What we can’t grow, a Friday morning vegetable truck delivers to our house. Depending on the season, we choose broccoli, cauliflower, avocados, Chinese lettuce, cabbage, and hot chili peppers from the back of our favorite vegetable truck. “Do you have bananas?” I ask. “Not today,” they respond, “but, we will bring them next Friday.”  It is like stepping back into the 1950’s here. This is the way to shop for vegetables.

Carla, a single mother of two, has a tiny grocery store (a pulperia), four houses away. When we want fresh homemade sweet bread, chicken, or the occasional Coca Cola for our rum drinks,  I walk up our sandy path to visit Carla. I play with her baby, we talk about the latest news in our community, and I return home with my bag full of cheap goodies to supplement our meals.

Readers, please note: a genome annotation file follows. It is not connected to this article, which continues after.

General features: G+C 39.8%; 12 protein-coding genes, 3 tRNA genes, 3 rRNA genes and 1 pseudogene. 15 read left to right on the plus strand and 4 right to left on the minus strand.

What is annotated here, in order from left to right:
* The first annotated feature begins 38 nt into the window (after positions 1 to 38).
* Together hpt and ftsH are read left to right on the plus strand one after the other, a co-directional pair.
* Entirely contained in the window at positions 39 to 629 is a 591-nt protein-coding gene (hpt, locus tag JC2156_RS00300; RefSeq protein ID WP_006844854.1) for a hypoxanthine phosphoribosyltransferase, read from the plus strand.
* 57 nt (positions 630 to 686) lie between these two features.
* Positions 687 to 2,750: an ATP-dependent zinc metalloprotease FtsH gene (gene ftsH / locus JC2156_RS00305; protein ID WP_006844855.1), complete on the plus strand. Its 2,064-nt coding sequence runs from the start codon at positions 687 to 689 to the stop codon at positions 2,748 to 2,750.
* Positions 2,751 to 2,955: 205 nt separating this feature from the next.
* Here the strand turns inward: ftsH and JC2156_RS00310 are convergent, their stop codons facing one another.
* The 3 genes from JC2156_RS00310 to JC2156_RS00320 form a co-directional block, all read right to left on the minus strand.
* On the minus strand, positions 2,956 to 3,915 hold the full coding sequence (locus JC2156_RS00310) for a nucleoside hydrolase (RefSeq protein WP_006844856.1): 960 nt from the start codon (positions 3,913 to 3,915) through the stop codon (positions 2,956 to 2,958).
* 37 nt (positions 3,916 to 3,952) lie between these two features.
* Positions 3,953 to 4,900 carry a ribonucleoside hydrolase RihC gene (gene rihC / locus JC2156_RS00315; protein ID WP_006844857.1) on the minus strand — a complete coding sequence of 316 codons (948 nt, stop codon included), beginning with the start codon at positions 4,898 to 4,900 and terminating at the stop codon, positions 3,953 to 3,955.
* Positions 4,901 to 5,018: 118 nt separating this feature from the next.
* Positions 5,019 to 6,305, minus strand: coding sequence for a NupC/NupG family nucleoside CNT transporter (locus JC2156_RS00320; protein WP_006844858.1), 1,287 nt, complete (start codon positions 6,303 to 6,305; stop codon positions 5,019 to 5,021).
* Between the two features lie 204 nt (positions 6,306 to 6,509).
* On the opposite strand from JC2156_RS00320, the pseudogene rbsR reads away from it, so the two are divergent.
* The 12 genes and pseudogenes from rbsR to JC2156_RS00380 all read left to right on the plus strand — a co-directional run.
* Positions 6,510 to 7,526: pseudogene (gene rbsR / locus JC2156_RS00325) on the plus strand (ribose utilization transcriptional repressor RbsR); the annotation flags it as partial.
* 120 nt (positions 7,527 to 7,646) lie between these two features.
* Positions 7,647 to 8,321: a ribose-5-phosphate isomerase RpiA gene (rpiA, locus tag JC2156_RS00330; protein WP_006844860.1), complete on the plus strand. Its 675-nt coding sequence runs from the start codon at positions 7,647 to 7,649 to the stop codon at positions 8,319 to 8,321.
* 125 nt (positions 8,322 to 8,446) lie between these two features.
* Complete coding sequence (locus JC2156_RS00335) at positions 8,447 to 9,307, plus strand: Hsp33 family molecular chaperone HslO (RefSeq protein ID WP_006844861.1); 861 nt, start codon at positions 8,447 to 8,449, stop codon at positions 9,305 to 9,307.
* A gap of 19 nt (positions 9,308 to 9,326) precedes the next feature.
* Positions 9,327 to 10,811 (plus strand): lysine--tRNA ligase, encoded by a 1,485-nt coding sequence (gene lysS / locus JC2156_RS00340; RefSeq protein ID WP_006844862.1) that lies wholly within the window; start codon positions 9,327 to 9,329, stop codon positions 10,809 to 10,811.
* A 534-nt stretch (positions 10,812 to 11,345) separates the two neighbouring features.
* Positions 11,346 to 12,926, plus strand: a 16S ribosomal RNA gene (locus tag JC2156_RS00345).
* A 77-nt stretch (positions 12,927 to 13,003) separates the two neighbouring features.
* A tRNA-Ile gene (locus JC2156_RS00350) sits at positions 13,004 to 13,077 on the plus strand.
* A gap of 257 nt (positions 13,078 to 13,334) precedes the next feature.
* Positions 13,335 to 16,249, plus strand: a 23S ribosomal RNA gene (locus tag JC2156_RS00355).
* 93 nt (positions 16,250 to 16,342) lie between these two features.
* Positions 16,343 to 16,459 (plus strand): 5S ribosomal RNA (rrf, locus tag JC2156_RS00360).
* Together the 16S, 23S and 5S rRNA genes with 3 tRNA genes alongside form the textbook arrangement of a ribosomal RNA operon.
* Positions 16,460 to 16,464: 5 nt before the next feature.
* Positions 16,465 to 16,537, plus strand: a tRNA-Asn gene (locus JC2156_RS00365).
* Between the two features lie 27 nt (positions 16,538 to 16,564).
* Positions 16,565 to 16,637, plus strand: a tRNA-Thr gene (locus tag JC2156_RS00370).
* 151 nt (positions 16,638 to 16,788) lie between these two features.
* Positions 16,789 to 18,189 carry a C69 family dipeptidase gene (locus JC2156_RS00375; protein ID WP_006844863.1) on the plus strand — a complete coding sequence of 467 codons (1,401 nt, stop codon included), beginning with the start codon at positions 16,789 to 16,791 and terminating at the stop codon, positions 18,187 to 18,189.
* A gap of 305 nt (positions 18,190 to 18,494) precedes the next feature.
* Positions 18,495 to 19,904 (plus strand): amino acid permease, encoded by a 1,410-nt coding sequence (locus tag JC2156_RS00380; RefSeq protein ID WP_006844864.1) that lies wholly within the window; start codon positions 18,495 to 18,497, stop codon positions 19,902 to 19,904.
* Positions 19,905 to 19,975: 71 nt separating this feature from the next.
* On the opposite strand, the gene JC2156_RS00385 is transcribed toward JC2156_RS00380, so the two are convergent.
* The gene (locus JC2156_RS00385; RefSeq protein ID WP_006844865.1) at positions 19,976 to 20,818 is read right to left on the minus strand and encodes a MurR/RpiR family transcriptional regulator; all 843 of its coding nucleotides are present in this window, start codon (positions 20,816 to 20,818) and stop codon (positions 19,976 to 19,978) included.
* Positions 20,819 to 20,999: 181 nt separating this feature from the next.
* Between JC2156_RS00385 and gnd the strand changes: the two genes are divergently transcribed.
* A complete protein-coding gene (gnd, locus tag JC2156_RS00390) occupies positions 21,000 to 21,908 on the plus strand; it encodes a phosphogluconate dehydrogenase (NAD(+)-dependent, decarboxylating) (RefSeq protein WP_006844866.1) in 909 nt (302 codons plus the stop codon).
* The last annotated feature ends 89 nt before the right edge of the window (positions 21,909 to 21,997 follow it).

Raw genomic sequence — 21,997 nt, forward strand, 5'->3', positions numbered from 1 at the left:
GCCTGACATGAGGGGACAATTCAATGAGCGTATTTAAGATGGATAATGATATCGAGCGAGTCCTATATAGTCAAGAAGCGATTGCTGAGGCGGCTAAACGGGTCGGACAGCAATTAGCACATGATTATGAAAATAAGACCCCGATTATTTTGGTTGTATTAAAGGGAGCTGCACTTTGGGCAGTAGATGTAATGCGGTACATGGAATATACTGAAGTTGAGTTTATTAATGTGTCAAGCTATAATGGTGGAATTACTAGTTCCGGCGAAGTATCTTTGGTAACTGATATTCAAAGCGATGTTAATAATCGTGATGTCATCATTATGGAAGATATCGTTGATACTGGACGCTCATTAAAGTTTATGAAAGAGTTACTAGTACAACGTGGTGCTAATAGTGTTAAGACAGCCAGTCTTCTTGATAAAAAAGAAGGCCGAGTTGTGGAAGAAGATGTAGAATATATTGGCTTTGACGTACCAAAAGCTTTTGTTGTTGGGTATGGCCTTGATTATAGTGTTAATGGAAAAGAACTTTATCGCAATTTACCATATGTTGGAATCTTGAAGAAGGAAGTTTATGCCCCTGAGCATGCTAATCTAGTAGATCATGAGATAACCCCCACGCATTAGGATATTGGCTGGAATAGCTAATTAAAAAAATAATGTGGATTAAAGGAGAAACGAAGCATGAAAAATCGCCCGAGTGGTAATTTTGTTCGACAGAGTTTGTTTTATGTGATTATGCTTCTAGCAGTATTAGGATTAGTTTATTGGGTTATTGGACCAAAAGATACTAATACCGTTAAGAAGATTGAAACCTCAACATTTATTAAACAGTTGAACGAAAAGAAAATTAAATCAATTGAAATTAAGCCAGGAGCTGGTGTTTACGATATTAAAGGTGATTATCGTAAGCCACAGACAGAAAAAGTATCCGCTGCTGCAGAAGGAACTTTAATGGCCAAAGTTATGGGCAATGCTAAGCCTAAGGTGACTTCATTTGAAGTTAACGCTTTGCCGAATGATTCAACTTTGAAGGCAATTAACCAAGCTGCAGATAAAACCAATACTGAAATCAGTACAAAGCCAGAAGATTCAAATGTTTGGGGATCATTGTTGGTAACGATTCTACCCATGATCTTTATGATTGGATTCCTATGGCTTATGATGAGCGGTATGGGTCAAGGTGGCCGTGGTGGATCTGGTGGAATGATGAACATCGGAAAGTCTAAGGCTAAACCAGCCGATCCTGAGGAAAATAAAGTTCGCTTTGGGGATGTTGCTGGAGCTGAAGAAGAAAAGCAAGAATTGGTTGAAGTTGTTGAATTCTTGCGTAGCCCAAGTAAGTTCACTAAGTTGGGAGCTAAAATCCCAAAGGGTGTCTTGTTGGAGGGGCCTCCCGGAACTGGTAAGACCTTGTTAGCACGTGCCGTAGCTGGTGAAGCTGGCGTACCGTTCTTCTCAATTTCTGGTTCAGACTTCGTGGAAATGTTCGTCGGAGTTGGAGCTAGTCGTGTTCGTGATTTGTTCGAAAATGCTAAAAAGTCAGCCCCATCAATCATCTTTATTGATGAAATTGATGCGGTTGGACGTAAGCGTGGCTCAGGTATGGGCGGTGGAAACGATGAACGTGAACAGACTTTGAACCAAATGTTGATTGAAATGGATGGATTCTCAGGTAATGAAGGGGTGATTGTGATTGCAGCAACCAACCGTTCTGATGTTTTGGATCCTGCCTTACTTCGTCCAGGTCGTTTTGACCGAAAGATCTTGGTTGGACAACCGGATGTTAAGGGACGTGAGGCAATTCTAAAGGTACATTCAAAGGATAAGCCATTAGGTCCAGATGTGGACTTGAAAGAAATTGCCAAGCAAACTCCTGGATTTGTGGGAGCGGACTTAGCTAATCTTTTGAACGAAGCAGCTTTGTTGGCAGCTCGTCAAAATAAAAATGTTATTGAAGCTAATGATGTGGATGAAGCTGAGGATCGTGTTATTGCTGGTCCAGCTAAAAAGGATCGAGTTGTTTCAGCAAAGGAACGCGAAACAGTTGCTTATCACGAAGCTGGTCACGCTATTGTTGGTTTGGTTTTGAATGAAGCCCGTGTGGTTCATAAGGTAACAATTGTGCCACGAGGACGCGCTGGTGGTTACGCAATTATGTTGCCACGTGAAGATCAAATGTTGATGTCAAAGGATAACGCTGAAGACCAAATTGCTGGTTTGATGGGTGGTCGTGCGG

For the rare times that we eat out (usually on a shopping trip to Moyogalpa), we usually buy breakfast at The Corner House. Gary and Laura serve wholesome, organic food and fruit smoothies. Everything is homemade and delicious. Their cranberry scones are out of this world!

Seven years ago, we had to leave the island to buy peanut butter, chocolate, spices, whole wheat flour, brown rice, and other ‘gringo’ foods. Now, Hugo’s grocery store makes bimonthly trips to Price-Mart in Managua. They email me before they leave, and I send a list of items, of which chocolate chips are always at the top of the list. Everything else we need, we can get at our local Mini Super in Moyogalpa. Guillermo, the owner of the Mini Super, is a savvy business owner catering to the needs of the expats and foreign tourists on the island.